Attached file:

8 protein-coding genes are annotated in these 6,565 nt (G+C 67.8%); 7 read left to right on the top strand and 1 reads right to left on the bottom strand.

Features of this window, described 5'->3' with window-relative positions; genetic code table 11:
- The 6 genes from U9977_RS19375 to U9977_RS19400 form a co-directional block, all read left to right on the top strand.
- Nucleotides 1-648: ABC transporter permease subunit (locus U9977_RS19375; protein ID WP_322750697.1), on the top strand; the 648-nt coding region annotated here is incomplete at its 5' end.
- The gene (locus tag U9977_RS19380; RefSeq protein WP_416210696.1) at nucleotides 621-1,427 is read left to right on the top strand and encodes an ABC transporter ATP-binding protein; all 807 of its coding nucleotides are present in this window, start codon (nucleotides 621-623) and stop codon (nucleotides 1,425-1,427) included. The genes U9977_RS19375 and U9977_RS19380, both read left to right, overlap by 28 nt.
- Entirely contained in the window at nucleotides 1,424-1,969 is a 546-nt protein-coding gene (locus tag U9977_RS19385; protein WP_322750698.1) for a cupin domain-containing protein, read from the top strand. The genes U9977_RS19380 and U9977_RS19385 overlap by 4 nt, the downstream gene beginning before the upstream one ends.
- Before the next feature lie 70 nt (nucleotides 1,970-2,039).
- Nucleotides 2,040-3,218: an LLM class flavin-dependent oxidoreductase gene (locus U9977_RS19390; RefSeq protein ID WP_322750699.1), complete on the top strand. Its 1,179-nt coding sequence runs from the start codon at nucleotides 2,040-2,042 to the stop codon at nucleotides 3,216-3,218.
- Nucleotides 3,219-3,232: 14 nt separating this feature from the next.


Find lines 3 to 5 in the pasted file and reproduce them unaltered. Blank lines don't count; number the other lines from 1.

- The 6 genes from U9977_RS19375 to U9977_RS19400 form a co-directional block, all read left to right on the top strand.
- Nucleotides 1-648: ABC transporter permease subunit (locus U9977_RS19375; protein ID WP_322750697.1), on the top strand; the 648-nt coding region annotated here is incomplete at its 5' end.
- The gene (locus tag U9977_RS19380; RefSeq protein WP_416210696.1) at nucleotides 621-1,427 is read left to right on the top strand and encodes an ABC transporter ATP-binding protein; all 807 of its coding nucleotides are present in this window, start codon (nucleotides 621-623) and stop codon (nucleotides 1,425-1,427) included. The genes U9977_RS19375 and U9977_RS19380, both read left to right, overlap by 28 nt.